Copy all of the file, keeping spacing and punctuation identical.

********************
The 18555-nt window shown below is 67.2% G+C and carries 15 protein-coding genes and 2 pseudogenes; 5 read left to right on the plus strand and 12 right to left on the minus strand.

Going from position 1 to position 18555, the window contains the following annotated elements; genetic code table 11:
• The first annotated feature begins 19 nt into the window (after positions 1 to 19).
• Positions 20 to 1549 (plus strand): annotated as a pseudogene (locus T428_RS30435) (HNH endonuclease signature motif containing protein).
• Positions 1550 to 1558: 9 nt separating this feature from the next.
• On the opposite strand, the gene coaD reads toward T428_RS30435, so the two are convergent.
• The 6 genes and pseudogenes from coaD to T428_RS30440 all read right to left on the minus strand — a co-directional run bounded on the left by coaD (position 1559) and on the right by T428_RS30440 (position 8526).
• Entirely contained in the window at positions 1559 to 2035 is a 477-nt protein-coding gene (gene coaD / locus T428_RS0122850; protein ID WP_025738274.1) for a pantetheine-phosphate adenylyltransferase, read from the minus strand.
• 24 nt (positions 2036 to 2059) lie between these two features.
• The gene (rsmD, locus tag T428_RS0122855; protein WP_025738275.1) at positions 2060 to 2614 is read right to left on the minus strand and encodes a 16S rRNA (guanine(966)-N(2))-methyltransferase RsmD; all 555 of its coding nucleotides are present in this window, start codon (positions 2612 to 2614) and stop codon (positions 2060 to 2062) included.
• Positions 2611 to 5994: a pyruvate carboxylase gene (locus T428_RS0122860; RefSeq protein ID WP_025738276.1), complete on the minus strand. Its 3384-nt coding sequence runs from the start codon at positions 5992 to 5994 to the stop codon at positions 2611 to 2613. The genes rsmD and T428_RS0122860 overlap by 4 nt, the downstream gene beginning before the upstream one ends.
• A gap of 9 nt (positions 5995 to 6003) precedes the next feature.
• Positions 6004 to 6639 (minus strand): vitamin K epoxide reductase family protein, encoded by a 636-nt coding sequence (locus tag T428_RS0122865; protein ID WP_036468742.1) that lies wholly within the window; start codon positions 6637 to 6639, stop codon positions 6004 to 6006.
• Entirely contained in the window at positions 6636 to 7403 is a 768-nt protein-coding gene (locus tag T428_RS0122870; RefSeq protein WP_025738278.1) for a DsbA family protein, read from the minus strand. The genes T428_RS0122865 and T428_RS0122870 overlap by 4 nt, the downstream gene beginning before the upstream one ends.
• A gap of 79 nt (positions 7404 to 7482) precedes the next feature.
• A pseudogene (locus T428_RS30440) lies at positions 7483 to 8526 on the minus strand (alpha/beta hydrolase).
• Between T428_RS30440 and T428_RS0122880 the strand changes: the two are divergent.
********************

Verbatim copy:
The 18555-nt window shown below is 67.2% G+C and carries 15 protein-coding genes and 2 pseudogenes; 5 read left to right on the plus strand and 12 right to left on the minus strand.

Going from position 1 to position 18555, the window contains the following annotated elements; genetic code table 11:
• The first annotated feature begins 19 nt into the window (after positions 1 to 19).
• Positions 20 to 1549 (plus strand): annotated as a pseudogene (locus T428_RS30435) (HNH endonuclease signature motif containing protein).
• Positions 1550 to 1558: 9 nt separating this feature from the next.
• On the opposite strand, the gene coaD reads toward T428_RS30435, so the two are convergent.
• The 6 genes and pseudogenes from coaD to T428_RS30440 all read right to left on the minus strand — a co-directional run bounded on the left by coaD (position 1559) and on the right by T428_RS30440 (position 8526).
• Entirely contained in the window at positions 1559 to 2035 is a 477-nt protein-coding gene (gene coaD / locus T428_RS0122850; protein ID WP_025738274.1) for a pantetheine-phosphate adenylyltransferase, read from the minus strand.
• 24 nt (positions 2036 to 2059) lie between these two features.
• The gene (rsmD, locus tag T428_RS0122855; protein WP_025738275.1) at positions 2060 to 2614 is read right to left on the minus strand and encodes a 16S rRNA (guanine(966)-N(2))-methyltransferase RsmD; all 555 of its coding nucleotides are present in this window, start codon (positions 2612 to 2614) and stop codon (positions 2060 to 2062) included.
• Positions 2611 to 5994: a pyruvate carboxylase gene (locus T428_RS0122860; RefSeq protein ID WP_025738276.1), complete on the minus strand. Its 3384-nt coding sequence runs from the start codon at positions 5992 to 5994 to the stop codon at positions 2611 to 2613. The genes rsmD and T428_RS0122860 overlap by 4 nt, the downstream gene beginning before the upstream one ends.
• A gap of 9 nt (positions 5995 to 6003) precedes the next feature.
• Positions 6004 to 6639 (minus strand): vitamin K epoxide reductase family protein, encoded by a 636-nt coding sequence (locus tag T428_RS0122865; protein ID WP_036468742.1) that lies wholly within the window; start codon positions 6637 to 6639, stop codon positions 6004 to 6006.
• Entirely contained in the window at positions 6636 to 7403 is a 768-nt protein-coding gene (locus tag T428_RS0122870; RefSeq protein WP_025738278.1) for a DsbA family protein, read from the minus strand. The genes T428_RS0122865 and T428_RS0122870 overlap by 4 nt, the downstream gene beginning before the upstream one ends.
• A gap of 79 nt (positions 7404 to 7482) precedes the next feature.
• A pseudogene (locus T428_RS30440) lies at positions 7483 to 8526 on the minus strand (alpha/beta hydrolase).
• Between T428_RS30440 and T428_RS0122880 the strand changes: the two are divergent.